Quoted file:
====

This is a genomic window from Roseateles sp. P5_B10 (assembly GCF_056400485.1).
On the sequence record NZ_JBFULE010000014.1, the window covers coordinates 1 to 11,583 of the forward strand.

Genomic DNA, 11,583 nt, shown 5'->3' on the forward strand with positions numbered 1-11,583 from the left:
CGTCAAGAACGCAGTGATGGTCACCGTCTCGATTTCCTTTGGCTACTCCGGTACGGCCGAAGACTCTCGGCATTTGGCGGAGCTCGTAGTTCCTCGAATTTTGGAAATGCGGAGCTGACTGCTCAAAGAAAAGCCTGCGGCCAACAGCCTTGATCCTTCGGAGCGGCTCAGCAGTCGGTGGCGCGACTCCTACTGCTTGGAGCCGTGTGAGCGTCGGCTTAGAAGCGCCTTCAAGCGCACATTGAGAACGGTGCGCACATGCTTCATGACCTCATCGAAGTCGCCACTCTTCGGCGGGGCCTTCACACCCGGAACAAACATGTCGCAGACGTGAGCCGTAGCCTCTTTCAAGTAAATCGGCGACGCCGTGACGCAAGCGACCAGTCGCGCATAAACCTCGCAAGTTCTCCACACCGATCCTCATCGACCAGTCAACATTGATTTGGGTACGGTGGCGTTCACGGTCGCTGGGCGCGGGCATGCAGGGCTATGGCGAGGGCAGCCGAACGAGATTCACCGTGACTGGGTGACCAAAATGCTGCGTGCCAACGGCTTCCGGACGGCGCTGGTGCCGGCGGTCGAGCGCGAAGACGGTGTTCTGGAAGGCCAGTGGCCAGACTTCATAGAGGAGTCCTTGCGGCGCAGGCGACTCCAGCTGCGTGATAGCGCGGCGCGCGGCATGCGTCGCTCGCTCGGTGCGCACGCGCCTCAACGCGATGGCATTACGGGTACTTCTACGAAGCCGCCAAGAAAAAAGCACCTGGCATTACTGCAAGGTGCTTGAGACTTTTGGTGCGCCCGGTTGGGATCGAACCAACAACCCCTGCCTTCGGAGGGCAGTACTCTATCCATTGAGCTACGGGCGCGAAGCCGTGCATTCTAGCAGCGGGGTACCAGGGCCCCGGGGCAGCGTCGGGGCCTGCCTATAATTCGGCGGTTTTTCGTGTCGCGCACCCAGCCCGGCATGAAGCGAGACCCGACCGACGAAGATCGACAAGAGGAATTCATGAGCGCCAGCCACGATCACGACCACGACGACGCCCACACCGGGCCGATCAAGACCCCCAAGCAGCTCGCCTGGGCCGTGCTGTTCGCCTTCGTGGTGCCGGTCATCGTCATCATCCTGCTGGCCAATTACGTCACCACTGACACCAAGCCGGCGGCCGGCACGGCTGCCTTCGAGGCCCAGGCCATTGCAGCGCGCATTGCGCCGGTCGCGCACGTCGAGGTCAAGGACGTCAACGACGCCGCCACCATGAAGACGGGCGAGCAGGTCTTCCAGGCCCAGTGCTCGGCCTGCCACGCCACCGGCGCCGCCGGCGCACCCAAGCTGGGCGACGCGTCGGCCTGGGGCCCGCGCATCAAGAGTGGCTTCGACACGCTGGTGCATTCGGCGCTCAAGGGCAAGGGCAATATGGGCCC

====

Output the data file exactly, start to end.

This is a genomic window from Roseateles sp. P5_B10 (assembly GCF_056400485.1).
On the sequence record NZ_JBFULE010000014.1, the window covers coordinates 1 to 11,583 of the forward strand.

Genomic DNA, 11,583 nt, shown 5'->3' on the forward strand with positions numbered 1-11,583 from the left:
CGTCAAGAACGCAGTGATGGTCACCGTCTCGATTTCCTTTGGCTACTCCGGTACGGCCGAAGACTCTCGGCATTTGGCGGAGCTCGTAGTTCCTCGAATTTTGGAAATGCGGAGCTGACTGCTCAAAGAAAAGCCTGCGGCCAACAGCCTTGATCCTTCGGAGCGGCTCAGCAGTCGGTGGCGCGACTCCTACTGCTTGGAGCCGTGTGAGCGTCGGCTTAGAAGCGCCTTCAAGCGCACATTGAGAACGGTGCGCACATGCTTCATGACCTCATCGAAGTCGCCACTCTTCGGCGGGGCCTTCACACCCGGAACAAACATGTCGCAGACGTGAGCCGTAGCCTCTTTCAAGTAAATCGGCGACGCCGTGACGCAAGCGACCAGTCGCGCATAAACCTCGCAAGTTCTCCACACCGATCCTCATCGACCAGTCAACATTGATTTGGGTACGGTGGCGTTCACGGTCGCTGGGCGCGGGCATGCAGGGCTATGGCGAGGGCAGCCGAACGAGATTCACCGTGACTGGGTGACCAAAATGCTGCGTGCCAACGGCTTCCGGACGGCGCTGGTGCCGGCGGTCGAGCGCGAAGACGGTGTTCTGGAAGGCCAGTGGCCAGACTTCATAGAGGAGTCCTTGCGGCGCAGGCGACTCCAGCTGCGTGATAGCGCGGCGCGCGGCATGCGTCGCTCGCTCGGTGCGCACGCGCCTCAACGCGATGGCATTACGGGTACTTCTACGAAGCCGCCAAGAAAAAAGCACCTGGCATTACTGCAAGGTGCTTGAGACTTTTGGTGCGCCCGGTTGGGATCGAACCAACAACCCCTGCCTTCGGAGGGCAGTACTCTATCCATTGAGCTACGGGCGCGAAGCCGTGCATTCTAGCAGCGGGGTACCAGGGCCCCGGGGCAGCGTCGGGGCCTGCCTATAATTCGGCGGTTTTTCGTGTCGCGCACCCAGCCCGGCATGAAGCGAGACCCGACCGACGAAGATCGACAAGAGGAATTCATGAGCGCCAGCCACGATCACGACCACGACGACGCCCACACCGGGCCGATCAAGACCCCCAAGCAGCTCGCCTGGGCCGTGCTGTTCGCCTTCGTGGTGCCGGTCATCGTCATCATCCTGCTGGCCAATTACGTCACCACTGACACCAAGCCGGCGGCCGGCACGGCTGCCTTCGAGGCCCAGGCCATTGCAGCGCGCATTGCGCCGGTCGCGCACGTCGAGGTCAAGGACGTCAACGACGCCGCCACCATGAAGACGGGCGAGCAGGTCTTCCAGGCCCAGTGCTCGGCCTGCCACGCCACCGGCGCCGCCGGCGCACCCAAGCTGGGCGACGCGTCGGCCTGGGGCCCGCGCATCAAGAGTGGCTTCGACACGCTGGTGCATTCGGCGCTCAAGGGCAAGGGCAATATGGGCCC